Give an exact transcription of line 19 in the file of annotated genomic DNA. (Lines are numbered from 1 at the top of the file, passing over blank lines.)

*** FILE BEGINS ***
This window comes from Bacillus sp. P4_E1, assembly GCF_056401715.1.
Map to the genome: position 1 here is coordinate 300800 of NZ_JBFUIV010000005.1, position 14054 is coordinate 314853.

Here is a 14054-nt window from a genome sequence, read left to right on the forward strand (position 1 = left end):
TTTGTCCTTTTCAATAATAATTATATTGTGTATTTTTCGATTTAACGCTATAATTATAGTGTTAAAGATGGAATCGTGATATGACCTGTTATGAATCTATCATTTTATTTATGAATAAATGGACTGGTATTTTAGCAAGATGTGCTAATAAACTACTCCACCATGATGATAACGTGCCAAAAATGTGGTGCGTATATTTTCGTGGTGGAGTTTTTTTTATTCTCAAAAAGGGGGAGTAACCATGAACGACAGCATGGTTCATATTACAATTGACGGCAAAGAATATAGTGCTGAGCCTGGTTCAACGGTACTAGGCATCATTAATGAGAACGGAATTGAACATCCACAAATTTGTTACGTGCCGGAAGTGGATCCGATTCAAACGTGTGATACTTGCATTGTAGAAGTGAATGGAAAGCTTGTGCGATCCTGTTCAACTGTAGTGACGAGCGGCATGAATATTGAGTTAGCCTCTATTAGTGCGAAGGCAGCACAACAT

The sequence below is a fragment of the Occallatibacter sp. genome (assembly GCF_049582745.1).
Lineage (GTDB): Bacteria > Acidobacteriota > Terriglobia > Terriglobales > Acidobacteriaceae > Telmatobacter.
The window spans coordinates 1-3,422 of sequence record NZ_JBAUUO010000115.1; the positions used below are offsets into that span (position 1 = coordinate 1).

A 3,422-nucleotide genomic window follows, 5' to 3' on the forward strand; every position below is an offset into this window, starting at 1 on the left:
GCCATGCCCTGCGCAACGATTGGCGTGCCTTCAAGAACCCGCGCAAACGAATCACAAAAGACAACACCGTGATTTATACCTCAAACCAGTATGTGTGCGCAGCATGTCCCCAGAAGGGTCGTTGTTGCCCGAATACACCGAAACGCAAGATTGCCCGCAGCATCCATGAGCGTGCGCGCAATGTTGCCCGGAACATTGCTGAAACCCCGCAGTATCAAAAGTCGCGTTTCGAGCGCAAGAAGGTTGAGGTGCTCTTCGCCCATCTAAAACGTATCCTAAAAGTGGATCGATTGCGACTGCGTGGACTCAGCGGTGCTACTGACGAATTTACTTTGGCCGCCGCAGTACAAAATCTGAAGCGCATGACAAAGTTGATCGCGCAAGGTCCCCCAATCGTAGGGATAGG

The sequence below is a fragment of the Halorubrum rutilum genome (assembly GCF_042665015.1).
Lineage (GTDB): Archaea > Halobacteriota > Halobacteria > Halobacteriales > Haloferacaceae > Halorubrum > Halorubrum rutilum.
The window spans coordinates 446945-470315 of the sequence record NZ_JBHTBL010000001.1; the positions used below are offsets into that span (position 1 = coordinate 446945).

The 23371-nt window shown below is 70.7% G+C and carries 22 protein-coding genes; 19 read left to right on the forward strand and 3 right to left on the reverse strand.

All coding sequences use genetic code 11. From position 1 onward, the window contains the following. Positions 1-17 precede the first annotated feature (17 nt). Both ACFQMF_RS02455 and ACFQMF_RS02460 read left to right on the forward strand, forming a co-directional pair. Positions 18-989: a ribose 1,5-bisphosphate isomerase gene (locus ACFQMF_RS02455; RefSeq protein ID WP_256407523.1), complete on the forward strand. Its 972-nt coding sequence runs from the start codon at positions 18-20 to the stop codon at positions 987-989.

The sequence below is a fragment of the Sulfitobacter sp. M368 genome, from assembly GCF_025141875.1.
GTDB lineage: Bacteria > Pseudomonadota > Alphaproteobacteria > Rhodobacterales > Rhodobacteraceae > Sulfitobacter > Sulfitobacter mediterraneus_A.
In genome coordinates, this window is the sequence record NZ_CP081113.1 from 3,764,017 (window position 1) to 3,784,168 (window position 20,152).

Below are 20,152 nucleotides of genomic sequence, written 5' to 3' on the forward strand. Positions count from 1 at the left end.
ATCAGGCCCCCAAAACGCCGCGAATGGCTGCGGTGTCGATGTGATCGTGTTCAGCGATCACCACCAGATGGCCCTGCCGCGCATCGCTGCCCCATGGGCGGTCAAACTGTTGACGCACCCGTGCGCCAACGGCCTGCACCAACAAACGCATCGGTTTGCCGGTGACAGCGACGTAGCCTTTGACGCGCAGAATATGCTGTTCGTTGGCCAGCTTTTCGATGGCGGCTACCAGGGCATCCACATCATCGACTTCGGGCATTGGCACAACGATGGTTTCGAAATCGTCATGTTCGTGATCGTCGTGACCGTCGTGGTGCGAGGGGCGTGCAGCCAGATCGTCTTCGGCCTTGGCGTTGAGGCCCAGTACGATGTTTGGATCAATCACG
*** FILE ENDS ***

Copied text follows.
ATCAGGCCCCCAAAACGCCGCGAATGGCTGCGGTGTCGATGTGATCGTGTTCAGCGATCACCACCAGATGGCCCTGCCGCGCATCGCTGCCCCATGGGCGGTCAAACTGTTGACGCACCCGTGCGCCAACGGCCTGCACCAACAAACGCATCGGTTTGCCGGTGACAGCGACGTAGCCTTTGACGCGCAGAATATGCTGTTCGTTGGCCAGCTTTTCGATGGCGGCTACCAGGGCATCCACATCATCGACTTCGGGCATTGGCACAACGATGGTTTCGAAATCGTCATGTTCGTGATCGTCGTGACCGTCGTGGTGCGAGGGGCGTGCAGCCAGATCGTCTTCGGCCTTGGCGTTGAGGCCCAGTACGATGTTTGGATCAATCACG